Devices 110 operating in either endpoint regime or subcontroller regime may include a wake-on radio. As shown in
As described above with respect to
Additionally, devices 110 may utilize the passive scanning of external RF events. In some embodiments, device 110 may initiate a dialog following the reception of an external RF event. The transmission of such a dialog can include, as data, a device ID, which may be compliant with ISO 15693, accurately identifying the device that transmitted the external RF event in addition to the device ID of device 110. These device IDs may be embedded in the protocols. Both passive scanning and external RF events can, for example, be based on passive RF described in ISO 18000-2, 18000-3, or 18000-4. The external RF event, can, for example, be a RF modulated signal or message that can be attributed to an ISO 15963 compliant device ID. Passive scanning can be any non-active method that can be utilized to receive and decode an incoming RF signal or message. In which case, as shown in
In some embodiments, device 110 remains in the sleep or hold state and does not transmit any beacon signal upon receipt of an RF event. Device 110 will follow the state transition as defined in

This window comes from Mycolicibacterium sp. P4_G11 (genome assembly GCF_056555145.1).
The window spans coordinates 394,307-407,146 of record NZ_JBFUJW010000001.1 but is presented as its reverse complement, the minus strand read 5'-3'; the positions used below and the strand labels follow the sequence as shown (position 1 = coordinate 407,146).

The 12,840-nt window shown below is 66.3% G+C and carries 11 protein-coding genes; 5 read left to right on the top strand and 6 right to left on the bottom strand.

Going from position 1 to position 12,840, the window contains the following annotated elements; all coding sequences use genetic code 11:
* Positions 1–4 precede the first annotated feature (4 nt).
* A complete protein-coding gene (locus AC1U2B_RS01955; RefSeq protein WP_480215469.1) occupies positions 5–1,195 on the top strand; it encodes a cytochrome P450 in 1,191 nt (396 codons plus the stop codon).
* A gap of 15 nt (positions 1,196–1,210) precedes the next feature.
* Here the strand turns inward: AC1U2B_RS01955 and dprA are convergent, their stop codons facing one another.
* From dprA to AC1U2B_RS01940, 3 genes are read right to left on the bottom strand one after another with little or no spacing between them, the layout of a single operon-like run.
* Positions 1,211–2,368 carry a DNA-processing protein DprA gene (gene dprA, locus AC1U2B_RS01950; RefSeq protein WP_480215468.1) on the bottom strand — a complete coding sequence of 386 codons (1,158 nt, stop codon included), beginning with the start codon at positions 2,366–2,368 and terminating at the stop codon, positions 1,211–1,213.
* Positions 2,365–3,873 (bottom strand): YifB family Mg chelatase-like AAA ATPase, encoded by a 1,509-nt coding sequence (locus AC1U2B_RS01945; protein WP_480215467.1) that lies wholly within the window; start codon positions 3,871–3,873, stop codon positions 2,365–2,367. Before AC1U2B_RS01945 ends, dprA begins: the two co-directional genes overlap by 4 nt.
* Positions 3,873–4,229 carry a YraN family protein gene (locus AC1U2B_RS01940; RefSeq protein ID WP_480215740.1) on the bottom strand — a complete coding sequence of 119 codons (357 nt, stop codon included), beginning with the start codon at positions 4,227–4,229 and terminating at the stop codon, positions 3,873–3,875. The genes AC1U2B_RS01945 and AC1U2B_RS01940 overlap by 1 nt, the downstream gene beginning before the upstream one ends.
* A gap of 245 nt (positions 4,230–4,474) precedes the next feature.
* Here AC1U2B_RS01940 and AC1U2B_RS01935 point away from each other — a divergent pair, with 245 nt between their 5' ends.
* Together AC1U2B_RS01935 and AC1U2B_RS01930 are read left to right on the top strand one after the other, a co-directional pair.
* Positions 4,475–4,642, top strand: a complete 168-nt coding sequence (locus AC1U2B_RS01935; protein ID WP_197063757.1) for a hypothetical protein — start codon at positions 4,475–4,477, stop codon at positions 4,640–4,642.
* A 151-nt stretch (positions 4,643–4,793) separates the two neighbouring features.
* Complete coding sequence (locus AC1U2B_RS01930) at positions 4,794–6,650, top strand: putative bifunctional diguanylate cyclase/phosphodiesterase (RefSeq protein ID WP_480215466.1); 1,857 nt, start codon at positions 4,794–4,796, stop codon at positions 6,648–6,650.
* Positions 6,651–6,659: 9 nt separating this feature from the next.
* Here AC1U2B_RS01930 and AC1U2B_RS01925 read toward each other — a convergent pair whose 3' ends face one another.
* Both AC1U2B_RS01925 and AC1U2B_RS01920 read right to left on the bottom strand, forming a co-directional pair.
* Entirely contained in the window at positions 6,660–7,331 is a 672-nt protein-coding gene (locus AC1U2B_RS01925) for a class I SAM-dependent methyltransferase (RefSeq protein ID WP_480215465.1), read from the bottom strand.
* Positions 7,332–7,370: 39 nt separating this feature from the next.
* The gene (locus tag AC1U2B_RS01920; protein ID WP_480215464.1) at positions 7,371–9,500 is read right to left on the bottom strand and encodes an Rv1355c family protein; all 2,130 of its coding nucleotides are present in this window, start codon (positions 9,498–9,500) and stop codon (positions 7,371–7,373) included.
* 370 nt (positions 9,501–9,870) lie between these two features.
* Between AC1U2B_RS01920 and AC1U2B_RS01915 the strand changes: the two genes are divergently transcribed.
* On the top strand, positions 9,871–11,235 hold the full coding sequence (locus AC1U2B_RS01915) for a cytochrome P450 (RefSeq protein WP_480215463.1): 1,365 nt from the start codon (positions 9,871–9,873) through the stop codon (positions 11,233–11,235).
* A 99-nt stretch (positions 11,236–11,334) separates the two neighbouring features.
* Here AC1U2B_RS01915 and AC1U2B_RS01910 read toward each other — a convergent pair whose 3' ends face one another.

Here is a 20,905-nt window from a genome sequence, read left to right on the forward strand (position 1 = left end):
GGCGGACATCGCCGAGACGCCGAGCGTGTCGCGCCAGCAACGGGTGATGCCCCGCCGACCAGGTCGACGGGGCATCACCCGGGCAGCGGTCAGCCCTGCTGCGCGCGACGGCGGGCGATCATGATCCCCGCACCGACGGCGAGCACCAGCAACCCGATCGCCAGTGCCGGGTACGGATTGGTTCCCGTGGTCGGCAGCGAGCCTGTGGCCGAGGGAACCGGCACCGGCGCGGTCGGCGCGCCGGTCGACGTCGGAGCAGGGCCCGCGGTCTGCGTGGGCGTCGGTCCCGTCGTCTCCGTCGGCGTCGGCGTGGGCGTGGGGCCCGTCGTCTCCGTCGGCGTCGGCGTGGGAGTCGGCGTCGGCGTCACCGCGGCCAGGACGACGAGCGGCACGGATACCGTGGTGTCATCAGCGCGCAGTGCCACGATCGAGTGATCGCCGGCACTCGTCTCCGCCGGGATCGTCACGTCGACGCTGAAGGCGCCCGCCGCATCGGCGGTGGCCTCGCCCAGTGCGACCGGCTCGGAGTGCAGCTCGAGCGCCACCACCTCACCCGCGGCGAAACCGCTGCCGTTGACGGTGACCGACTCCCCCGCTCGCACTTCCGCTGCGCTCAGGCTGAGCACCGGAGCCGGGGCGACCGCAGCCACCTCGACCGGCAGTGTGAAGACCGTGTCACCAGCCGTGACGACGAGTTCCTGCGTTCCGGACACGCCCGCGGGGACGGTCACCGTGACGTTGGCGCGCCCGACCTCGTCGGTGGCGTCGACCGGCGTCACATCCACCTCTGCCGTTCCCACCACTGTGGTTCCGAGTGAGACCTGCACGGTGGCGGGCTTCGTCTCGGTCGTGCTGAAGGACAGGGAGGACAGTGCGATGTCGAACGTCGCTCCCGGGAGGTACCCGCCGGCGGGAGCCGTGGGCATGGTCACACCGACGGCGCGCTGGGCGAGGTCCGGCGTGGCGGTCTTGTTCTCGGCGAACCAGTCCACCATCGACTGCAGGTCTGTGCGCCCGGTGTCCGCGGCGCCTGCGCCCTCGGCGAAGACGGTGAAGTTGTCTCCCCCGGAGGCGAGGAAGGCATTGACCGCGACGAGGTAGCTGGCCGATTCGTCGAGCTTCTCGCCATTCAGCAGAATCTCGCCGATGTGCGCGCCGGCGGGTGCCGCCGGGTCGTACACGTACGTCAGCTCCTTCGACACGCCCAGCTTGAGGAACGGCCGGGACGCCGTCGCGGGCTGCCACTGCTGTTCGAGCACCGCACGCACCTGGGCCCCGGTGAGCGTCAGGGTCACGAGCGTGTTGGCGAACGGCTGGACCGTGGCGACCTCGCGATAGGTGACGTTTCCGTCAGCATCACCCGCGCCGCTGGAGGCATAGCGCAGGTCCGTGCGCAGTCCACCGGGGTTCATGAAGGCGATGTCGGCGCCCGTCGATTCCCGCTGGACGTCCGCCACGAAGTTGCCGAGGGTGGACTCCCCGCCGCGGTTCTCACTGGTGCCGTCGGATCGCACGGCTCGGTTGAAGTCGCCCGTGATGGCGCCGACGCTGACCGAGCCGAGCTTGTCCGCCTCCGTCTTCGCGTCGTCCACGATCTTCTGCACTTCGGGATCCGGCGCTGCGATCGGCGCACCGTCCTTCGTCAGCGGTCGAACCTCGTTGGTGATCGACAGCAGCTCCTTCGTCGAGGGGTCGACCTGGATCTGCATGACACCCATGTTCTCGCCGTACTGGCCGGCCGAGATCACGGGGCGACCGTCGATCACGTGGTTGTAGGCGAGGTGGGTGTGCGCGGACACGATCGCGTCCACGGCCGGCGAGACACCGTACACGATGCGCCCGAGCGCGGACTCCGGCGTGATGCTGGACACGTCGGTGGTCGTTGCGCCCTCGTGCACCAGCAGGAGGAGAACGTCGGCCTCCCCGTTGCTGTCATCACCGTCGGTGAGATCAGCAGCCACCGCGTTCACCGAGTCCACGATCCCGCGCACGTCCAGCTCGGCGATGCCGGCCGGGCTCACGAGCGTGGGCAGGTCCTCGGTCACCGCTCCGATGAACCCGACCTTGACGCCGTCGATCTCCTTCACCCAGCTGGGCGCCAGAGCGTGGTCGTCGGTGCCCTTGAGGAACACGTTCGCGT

In some embodiments, device 110 can initiate a dialog following the detection of a sensor event. Transmission of a dialog can contain, as data, sensor identification identifying the sensor that generated the sensor event in addition to the device ID of device 110 that transmitted the packet. For example, the sensor ID can be an ISO 21451-7 compliant sensor ID. In which case, as shown in
As discussed above, in some embodiments device 110 may remain in a hold or sleep state upon receipt of a sensor event in order to wait for a wake-up packet. As shown in
Transition 30 indicates that device 110 can transition from receive 1104 to listen 1102, which occurs when an incoming response frame indicates that a data frame is coming. Transition 31 illustrates that device 110 can transition from receive 1104 to transmit 1106, which occurs when the incoming response frame precedes an outgoing data frame.
Transition 32 shows that device 110 can transition from transmit 1106 to listen 1102, which occurs when the outgoing response or data frame is completely transmitted. Finally, transition 33 shows that device 110 can transition from transmit 1106 back to transmit 1106, which occurs when an outgoing response frame is followed by an outgoing data frame.
As is illustrated above, transition between states occurs while receiving, transmitting, or responding to frames of data. As further illustrated above, in some embodiments there are distinct frame types, including a wakeup frame, a request frame, a response frame, and a data frame.
In some embodiments, preamble 1202 is a non-return-to-zero (NRZ) signal. As shown in
A constant chip rate can keep the power-spectral-density (PSD) the same throughout a dialog process. As a result, signal reception can follow a predictable model. Further, there is a strong push towards a digital solution because modern chips have stronger digital capabilities than analog capabilities and digital implementations tend to be less expensive.